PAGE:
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The Da Vinci Code (2006)
Sir Ian McKellen Expertly Delivers the Legend of the Film
Playing Sir Leigh Teabing, the great British actor, Sir Ian McKellen, does not disappoint as he delivers the legend of "The Da Vinci Code." The theory that is known as 'the Da Vinci code' is what Sir Leigh Teabing teaches to the would-be living descendant of Jesus of Nazareth.
Howard's direction is a marvel. Hanks, whose films I usually don't like in the least, plays the only character he's taken that I became enthralled by, Dr. Robert Langdon, and Audrey Tautou as French Agent Sophie Neveu is certainly a gorgeous, fresh face in a major US film who aptly held a captivating leading role.
Though I can certainly understand why "The Da Vinci Code," is so controversial in US society, because the theory of there being a child conceived by Jesus and Mary Magdelene is not what the Roman Catholic Church wants to believe or witness even being publicly proposed. The very idea of the God-man being so human as to be married somehow threatens "the Church," and its dogma. Strange how it fortifies and invigorates my own (Christian) spirituality! Regardless, this movie is one of my favorites! My rationale for finding favor in it has nothing to do with religion. I have found it fascinating and riveting because it is one heck of an intriguing story that was expertly directed, acted, and filmed. The excitement was ever so understandable within the film itself. The characters of the Opus Dei group made the motion picture's tension build like a very well written suspense as they scrambled for what Teabing wound up with.
Though I am reticent to admit it, Hanks and Tautou made for quite a good screen match. Though their performances are excellent, they can't touch their elder British screen pro, Sir Ian McKellen's. I'm now convinced more than ever that McKellen has been the most versatile actor of our time: From the most watched children's series "X-Men" as comic book/sci-fi's evil "Magneto;" to numerous Shakespearean characters, such as King "Richard III," "Iago," & "Edward II;" to one of the best Hitlers ever in "Countdown to War;" to a Nazi war criminal cornered by a high school kid in, "Apt Pupil;" to the good wizard "Gandalf," in the highly acclaimed, "Lord of the Rings," trilogy; to the gay film director of "Frankenstein," James Whale, in the biopic that was utterly overlooked at the Oscars, "Gods and Monsters;" I know whenever I spend my time with a motion picture that McKellen plays in, I'm in for the best script & performance that an actor of his acumen and towering stature would pick.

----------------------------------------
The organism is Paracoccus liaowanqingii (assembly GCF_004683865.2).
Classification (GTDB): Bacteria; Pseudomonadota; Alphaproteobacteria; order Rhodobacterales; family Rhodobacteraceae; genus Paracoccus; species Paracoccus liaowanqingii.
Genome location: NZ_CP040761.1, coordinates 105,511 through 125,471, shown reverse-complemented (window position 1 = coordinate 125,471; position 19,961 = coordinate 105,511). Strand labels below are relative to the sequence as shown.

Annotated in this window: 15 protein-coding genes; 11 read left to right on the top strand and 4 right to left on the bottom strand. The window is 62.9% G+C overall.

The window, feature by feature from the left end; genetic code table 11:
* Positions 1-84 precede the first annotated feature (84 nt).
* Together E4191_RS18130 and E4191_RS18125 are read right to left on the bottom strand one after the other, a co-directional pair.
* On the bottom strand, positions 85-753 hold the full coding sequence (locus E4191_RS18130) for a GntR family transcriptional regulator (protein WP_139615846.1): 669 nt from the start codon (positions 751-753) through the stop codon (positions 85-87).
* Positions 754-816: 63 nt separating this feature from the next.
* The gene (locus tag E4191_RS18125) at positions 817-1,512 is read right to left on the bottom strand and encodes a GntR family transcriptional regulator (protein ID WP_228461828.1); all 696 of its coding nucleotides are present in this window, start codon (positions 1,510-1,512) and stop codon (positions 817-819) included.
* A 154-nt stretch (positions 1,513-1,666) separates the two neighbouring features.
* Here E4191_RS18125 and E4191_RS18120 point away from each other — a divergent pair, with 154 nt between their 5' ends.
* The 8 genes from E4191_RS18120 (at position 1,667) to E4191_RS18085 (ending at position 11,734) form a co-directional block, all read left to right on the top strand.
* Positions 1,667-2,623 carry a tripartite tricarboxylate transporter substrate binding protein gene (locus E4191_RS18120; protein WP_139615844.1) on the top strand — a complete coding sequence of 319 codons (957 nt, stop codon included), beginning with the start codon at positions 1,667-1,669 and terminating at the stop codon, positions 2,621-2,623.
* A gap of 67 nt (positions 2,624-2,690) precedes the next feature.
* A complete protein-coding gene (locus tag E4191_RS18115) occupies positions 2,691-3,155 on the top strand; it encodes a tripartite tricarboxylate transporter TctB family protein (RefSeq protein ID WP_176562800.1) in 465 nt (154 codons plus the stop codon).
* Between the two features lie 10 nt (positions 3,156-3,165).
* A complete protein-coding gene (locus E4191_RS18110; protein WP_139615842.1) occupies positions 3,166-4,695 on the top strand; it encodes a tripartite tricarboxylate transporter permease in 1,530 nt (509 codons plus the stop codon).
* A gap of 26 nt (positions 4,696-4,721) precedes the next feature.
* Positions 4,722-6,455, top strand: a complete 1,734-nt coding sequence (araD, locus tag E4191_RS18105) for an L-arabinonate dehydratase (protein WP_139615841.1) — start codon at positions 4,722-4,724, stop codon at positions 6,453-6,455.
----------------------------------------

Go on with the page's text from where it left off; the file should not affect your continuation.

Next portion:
So it is no surprise to me that the character of Sir Leigh Teabing is the one who recants the story of the 'Da Vinci code' and does so as a historian who is an expert in the study of it.
I also liked the fact that this movie does come to a convincing end. Not one that convinces me of the Da Vinci code theory, necessarily, but an ending that leaves the characters themselves with open questions. There's no room for a sequel. Yet, the movie is so well done it leaves me wanting more.
It's not that this motion picture is a classic, by any means. But rather, that it is a terrific story, with a great deal of suspense, action, intrigue, and at times more than a little horrific and scary.
Most of all, "The Da Vinci Code" is now and will continue to be legendary.